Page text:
Written By: Bruce Pardy
April 19, 2018
Toronto, Ontario – In “FIT to be Untied” author and Professor of Law, Bruce Pardy describes how a newly elected Ontario Legislature could legally terminate, tax or amend the province’s Feed-in Tariff (FIT) electricity contracts which have proven to be expensive and contentious.
A new Ontario government may cancel, tax or amend FIT contracts without triggering a right to compensation (except for foreign investors) if it does so with legislation that is express and unambiguous. The Canadian Constitution and principles of representative democracy demand that each new government be free to pursue its own policies without restrictions created by long-term contracts made by the previous regime. Cancelling long-term electricity contracts or imposing a royalty or other tax is a legitimate legal step that a newly elected government could take.
Professor of Law at Queen’s University, author Bruce Pardy has taught at law schools in Canada, the United States and New Zealand, served for almost a decade on the Ontario Environmental Review Tribunal as adjudicator and mediator, and is an occasional columnist for the National Post. He has written extensively on environmental law and governance, ecosystem management, climate change, property and tort theory, human rights, and the rule of law.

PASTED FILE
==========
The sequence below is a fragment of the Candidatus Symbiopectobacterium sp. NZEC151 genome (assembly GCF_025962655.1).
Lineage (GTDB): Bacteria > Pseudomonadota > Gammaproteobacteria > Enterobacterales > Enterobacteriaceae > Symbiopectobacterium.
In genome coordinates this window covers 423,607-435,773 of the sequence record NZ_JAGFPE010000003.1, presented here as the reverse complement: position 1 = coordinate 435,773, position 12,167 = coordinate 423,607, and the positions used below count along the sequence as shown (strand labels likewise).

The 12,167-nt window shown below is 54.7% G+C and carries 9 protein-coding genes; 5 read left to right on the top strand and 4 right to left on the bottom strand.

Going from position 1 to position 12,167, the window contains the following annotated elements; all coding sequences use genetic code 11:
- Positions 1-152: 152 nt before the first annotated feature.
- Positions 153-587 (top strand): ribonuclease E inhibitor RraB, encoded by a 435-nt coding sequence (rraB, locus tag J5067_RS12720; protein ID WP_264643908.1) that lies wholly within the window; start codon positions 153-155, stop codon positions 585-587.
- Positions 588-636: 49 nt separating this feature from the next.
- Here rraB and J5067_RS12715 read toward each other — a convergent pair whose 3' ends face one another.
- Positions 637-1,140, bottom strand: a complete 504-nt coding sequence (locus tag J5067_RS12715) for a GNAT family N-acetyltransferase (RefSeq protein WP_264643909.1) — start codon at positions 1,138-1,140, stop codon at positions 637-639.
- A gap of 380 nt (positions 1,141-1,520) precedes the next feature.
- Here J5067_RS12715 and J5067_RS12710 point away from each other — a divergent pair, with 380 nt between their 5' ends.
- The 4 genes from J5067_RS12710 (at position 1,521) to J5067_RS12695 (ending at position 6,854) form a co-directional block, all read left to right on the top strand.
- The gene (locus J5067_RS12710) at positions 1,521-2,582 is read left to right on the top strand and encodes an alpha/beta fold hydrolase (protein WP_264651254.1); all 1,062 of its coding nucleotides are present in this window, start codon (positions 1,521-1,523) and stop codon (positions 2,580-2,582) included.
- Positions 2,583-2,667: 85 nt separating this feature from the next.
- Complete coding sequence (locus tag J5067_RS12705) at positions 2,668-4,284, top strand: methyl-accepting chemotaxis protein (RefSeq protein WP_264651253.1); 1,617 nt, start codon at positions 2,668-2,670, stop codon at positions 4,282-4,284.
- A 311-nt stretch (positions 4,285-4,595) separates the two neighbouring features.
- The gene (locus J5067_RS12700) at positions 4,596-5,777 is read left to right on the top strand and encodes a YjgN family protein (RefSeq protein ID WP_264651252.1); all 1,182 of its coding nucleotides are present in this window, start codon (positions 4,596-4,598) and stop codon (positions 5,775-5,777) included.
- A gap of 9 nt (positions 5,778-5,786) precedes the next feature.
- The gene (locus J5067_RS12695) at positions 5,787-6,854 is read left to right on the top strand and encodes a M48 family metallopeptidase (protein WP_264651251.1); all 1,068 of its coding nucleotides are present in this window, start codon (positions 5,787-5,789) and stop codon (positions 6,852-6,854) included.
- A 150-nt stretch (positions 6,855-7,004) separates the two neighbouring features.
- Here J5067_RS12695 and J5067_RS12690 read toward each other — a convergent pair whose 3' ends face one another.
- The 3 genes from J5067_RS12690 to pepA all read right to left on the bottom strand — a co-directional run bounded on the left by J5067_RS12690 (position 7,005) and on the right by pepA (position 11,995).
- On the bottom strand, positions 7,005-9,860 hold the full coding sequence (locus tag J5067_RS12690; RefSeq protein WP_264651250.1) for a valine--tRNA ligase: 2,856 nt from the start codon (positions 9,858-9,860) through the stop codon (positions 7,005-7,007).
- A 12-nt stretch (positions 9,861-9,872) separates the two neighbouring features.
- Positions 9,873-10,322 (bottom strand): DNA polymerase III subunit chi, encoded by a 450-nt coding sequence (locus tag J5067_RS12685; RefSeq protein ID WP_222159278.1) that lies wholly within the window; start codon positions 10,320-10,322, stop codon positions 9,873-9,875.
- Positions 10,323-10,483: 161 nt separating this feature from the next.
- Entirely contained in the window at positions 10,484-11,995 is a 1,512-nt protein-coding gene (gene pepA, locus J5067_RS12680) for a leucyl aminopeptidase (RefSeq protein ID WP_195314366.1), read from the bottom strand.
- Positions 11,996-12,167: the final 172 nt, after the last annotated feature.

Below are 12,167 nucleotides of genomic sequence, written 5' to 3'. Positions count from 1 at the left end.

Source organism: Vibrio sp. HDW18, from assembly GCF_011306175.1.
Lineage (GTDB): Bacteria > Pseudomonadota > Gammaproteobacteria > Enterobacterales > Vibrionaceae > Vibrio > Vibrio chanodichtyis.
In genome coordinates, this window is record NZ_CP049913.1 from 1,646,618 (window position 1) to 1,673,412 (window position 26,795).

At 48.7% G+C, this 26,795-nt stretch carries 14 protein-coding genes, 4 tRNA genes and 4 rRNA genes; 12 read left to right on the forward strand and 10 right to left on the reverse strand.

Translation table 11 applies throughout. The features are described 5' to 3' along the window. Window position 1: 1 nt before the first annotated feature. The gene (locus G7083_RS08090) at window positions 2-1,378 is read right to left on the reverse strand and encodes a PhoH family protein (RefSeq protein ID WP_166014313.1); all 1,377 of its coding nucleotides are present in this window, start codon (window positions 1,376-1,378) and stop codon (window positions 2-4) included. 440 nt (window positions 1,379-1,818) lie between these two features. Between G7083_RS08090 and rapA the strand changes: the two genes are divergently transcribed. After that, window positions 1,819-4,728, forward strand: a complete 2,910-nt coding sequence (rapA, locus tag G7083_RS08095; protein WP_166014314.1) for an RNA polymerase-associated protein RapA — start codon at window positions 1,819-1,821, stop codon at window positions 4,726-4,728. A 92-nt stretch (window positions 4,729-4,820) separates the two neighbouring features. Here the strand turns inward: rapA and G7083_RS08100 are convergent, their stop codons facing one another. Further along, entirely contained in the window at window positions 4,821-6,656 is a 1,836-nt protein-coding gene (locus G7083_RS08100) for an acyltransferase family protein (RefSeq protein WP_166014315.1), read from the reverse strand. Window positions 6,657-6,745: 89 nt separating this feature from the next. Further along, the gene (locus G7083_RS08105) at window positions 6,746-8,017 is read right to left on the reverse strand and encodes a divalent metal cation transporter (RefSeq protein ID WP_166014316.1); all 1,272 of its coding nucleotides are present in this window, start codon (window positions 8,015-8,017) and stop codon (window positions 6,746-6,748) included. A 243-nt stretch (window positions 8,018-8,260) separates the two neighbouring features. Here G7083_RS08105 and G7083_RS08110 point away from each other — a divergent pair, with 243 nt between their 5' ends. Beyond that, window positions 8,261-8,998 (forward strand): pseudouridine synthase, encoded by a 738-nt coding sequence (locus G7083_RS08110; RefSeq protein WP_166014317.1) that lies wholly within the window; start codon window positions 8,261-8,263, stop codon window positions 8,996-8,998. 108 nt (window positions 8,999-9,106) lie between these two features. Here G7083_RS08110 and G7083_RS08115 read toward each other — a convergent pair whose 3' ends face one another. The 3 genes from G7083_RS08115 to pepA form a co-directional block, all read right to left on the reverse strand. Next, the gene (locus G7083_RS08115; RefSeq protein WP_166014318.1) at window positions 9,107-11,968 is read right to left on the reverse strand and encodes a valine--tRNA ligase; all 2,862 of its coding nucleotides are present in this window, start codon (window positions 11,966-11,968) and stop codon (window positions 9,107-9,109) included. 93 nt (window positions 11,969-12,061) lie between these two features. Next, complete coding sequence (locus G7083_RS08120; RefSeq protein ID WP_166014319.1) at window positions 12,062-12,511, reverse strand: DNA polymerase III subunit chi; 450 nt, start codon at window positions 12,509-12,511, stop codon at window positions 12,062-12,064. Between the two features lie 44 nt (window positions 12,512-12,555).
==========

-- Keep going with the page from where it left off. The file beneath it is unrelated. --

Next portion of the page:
CCRE Commentary is published about six times a year with each issue covering a single topic. Previous issues covered redesign of the feed-in-tariff, ensuring customers benefit from utility mergers, re-establishing realistic electricity prices and gaining public acceptance for energy infrastructure.
The Council for Clean & Reliable Energy (CCRE) is a forum for reasoned analysis on subjects related to energy policy. In the past, the Council has sponsored conferences on the Auditor General’s report on Ontario’s renewable energy program, clean coal technology, nuclear power, governance models in the electricity sector, biomass energy opportunities and rationalizing electricity distribution.
The opinions expressed in this CCRE Commentary are those of the author and do not represent the views of the CCRE.